I recently teamed up with Dr. Bruno Azevedo, the Cone Beam Guy, to give you an amazing training all about how you can use your imaging to help you with endodontic diagnosis and cracking the cracked tooth code. If you want to sign up for future free CE trainings, click here. Since his hands-on course has been a game changer for me, I wanted to share the love with you.
Cone beam computed tomography can make a huge difference in your endodontic diagnosis and treatment planning. Like many of you, I am self-taught when it comes to CBCT. I bought my own cone beam, had it installed, spent one day with my rep, and then was left to my own devices. So if you, like me, think that a machine that comes with this much complexity deserves a little bit more education, then keep reading—because I want to share a tooth story that will be useful for your toolbox.
Cracking the Code of Endodontic Diagnosis
Sometimes figuring out if a tooth is cracked can be a real challenge. Dr. Bruno always teaches that, for successful endodontic diagnosis, you should be on the lookout for patterns that appear again and again. Here is a perfect example of how to tell the difference from a lateral canal and a crack on the cone beam.
This patient was initially referred to an oral surgeon for the extraction of tooth #18. The patient had been told that the tooth was cracked. But the surgeon couldn’t figure out where the crack was, so he referred the patient to me. Upon clinical evaluation, I discovered that the probings were all within normal limits. And that although there was some slight tenderness to percussion, there was no response to cold. I diagnosed tooth #18 with a Necrotic Pulp and Symptomatic Apical Periodontitis.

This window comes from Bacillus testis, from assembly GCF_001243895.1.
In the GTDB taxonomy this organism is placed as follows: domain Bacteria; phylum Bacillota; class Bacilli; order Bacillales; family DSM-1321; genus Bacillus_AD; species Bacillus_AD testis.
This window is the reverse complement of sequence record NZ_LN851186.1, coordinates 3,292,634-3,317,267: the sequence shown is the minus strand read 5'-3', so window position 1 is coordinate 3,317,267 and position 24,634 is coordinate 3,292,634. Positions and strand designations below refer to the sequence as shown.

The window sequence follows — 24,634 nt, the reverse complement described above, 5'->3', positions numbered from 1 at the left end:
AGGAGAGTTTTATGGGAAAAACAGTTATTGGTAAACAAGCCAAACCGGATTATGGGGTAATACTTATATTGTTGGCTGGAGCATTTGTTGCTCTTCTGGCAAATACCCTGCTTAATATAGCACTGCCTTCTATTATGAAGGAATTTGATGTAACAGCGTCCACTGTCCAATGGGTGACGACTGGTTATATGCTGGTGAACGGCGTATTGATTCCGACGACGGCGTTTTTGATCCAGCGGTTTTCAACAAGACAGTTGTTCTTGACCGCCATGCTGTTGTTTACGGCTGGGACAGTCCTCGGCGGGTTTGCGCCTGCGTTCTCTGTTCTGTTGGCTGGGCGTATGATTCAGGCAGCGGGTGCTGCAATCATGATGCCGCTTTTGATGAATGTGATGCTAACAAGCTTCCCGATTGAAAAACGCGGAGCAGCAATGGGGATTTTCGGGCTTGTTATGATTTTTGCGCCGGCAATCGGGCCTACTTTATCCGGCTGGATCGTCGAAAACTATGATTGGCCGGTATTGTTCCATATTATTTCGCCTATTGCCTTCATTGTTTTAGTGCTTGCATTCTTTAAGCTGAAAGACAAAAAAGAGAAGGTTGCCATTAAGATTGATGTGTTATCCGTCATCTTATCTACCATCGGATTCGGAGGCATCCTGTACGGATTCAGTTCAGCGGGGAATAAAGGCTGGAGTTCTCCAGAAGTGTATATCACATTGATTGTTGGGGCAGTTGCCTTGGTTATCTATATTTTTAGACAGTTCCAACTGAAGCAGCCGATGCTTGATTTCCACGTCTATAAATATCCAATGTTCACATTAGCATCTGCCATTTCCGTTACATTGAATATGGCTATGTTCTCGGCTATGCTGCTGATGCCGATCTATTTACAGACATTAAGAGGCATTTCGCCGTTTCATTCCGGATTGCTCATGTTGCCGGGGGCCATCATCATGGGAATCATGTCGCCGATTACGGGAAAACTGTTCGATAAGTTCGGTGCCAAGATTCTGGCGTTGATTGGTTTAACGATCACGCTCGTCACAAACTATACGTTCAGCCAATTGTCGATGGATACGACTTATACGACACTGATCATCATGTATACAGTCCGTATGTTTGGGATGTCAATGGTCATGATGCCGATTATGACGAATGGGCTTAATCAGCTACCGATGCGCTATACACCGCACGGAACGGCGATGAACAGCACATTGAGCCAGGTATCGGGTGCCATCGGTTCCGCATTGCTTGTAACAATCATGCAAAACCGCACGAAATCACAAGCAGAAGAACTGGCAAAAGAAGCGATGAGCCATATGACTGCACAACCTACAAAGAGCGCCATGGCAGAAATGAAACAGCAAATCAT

I was a bit baffled at why the dentist had thought there was a crack in the tooth. But I was willing to give the doc the benefit of the doubt. After all, anything is possible on a second molar. Plus, I didn’t see a true pathway to the pulp (the buildup was deep, but not deep enough).
How CBCT helped in giving correct Endodontic Diagnosis?
So, when I took the CBCT, I saw something that could possibly be mistaken for a crack. When I looked at the sagittal slice in the mid root area, I saw a LINE extending laterally from the distal canal. There was also a lateral root lesion in the bone adjacent to this line. And also one developing at the apex, confirming the necrotic pulp.
Pay Attention to Patterns
Since the distal area of the second molar is also a location prone to cracks and fractures. So, this endodontic diagnosis can be confusing. But, as Dr. Bruno says, the key is to look for patterns. And this one specifically has the LINE, LINE, DOT pattern.
There is a line in the sagittal view and a line in the axial view. And also a dot in the coronal view in this particular case. Note that this could change based on the direction of the lateral canal. For example, if the lateral canal were extending buccally. Then you would see the dot in the sagittal view instead of the coronal view. Usually in the axial view, you will see the line.
Back to the tooth story: Knowing that this was a lateral canal, I decided to treat the case and start the root canal. I wasn’t able to find one of the mesial canals. And I definitely could not instrument the lateral canal.So, I knew that much of my instrumentation was going to have to be based on my irrigation. I knew that this was a perfect case for my GentleWave, where I could let the fluid dynamics do their thing.
Here is my conefit—it shows only two gutta percha points because I could not find that other mesial off-shoot of a canal.
You can see that once I obturated, the sealer flows into that other mesial canal and the lateral canal.
Here is another beautiful angle that shows you just how well the anatomy was sealed, even though an actual rotary file was not taken into those hard-to-reach spaces.
CBCT, Endodontic Diagnosis, and Treatment Planning
This tooth story is just one of the many examples of an incorrect endodontic diagnosis nearly causing a tooth to be unnecessarily extracted. If it weren’t for this patient’s surgeon referring them to me (and for my trusty cone beam), they would have lost a tooth that could have been saved.
I hope that, after reading this tooth story—even if you are not the one doing the root canal—you can see just how important it is to be able to provide the correct endodontic diagnosis and treatment planning. I think that Dr. Bruno would agree with my favorite catchphrase: Give teeth a chance!